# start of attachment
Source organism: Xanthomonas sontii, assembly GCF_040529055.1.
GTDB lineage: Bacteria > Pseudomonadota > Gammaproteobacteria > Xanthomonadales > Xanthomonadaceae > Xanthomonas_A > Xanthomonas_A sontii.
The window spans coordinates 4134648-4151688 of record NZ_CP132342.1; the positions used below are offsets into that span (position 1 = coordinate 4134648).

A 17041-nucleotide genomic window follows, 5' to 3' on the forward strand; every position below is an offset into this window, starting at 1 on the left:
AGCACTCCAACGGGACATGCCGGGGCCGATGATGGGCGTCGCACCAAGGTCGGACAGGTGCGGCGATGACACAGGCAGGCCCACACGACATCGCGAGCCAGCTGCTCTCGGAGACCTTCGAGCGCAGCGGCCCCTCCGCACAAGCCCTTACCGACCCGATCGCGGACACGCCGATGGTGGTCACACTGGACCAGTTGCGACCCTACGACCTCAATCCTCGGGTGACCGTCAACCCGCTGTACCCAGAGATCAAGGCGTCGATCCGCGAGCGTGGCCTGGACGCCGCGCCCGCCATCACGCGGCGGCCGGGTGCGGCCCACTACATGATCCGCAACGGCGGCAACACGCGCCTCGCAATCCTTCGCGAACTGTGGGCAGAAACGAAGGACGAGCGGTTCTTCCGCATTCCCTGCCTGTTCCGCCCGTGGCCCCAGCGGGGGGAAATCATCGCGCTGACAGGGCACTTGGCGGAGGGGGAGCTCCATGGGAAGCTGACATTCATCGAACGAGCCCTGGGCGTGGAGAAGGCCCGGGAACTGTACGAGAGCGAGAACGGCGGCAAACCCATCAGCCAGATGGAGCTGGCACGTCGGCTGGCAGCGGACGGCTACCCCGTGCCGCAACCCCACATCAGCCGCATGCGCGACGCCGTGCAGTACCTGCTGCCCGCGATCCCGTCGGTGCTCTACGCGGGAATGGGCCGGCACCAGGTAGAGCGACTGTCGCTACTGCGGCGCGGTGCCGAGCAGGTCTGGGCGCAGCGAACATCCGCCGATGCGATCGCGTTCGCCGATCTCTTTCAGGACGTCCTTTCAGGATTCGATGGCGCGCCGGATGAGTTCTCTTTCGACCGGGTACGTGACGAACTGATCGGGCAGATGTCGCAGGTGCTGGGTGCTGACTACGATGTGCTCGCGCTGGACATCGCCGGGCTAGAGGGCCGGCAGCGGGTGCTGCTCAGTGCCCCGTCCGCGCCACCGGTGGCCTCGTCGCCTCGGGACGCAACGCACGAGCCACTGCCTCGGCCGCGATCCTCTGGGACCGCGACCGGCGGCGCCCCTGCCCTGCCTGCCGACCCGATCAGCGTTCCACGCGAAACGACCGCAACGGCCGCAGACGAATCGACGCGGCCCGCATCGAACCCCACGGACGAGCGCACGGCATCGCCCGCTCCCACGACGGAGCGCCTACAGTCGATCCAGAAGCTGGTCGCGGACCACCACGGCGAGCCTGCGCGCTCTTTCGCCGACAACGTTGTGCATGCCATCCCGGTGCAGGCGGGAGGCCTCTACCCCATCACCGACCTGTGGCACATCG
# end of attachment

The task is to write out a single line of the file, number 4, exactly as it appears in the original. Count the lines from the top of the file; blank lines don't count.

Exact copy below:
A 17041-nucleotide genomic window follows, 5' to 3' on the forward strand; every position below is an offset into this window, starting at 1 on the left: